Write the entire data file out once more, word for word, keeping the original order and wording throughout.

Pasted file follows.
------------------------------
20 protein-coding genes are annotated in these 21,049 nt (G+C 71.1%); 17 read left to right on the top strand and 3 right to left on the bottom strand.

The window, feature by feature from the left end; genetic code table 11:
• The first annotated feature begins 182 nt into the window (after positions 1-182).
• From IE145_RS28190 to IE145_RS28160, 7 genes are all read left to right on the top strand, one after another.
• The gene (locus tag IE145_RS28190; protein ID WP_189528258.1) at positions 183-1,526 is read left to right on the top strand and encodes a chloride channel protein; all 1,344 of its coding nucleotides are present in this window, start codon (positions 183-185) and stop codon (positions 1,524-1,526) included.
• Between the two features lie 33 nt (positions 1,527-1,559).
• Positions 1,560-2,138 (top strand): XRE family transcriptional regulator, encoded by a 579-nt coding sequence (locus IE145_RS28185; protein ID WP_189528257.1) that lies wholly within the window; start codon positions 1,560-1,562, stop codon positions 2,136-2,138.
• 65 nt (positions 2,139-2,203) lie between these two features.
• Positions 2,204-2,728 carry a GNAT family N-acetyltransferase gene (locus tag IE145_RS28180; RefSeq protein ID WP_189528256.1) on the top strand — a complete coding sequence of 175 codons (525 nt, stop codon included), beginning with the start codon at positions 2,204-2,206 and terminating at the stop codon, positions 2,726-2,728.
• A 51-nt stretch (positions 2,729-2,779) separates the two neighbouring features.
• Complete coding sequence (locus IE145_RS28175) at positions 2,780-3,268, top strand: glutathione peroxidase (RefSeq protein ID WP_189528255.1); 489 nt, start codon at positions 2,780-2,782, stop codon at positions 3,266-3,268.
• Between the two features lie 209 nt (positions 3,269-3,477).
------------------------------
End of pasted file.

20 protein-coding genes are annotated in these 21,049 nt (G+C 71.1%); 17 read left to right on the top strand and 3 right to left on the bottom strand.

The window, feature by feature from the left end; genetic code table 11:
• The first annotated feature begins 182 nt into the window (after positions 1-182).
• From IE145_RS28190 to IE145_RS28160, 7 genes are all read left to right on the top strand, one after another.
• The gene (locus tag IE145_RS28190; protein ID WP_189528258.1) at positions 183-1,526 is read left to right on the top strand and encodes a chloride channel protein; all 1,344 of its coding nucleotides are present in this window, start codon (positions 183-185) and stop codon (positions 1,524-1,526) included.
• Between the two features lie 33 nt (positions 1,527-1,559).
• Positions 1,560-2,138 (top strand): XRE family transcriptional regulator, encoded by a 579-nt coding sequence (locus IE145_RS28185; protein ID WP_189528257.1) that lies wholly within the window; start codon positions 1,560-1,562, stop codon positions 2,136-2,138.
• 65 nt (positions 2,139-2,203) lie between these two features.
• Positions 2,204-2,728 carry a GNAT family N-acetyltransferase gene (locus tag IE145_RS28180; RefSeq protein ID WP_189528256.1) on the top strand — a complete coding sequence of 175 codons (525 nt, stop codon included), beginning with the start codon at positions 2,204-2,206 and terminating at the stop codon, positions 2,726-2,728.
• A 51-nt stretch (positions 2,729-2,779) separates the two neighbouring features.
• Complete coding sequence (locus IE145_RS28175) at positions 2,780-3,268, top strand: glutathione peroxidase (RefSeq protein ID WP_189528255.1); 489 nt, start codon at positions 2,780-2,782, stop codon at positions 3,266-3,268.
• Between the two features lie 209 nt (positions 3,269-3,477).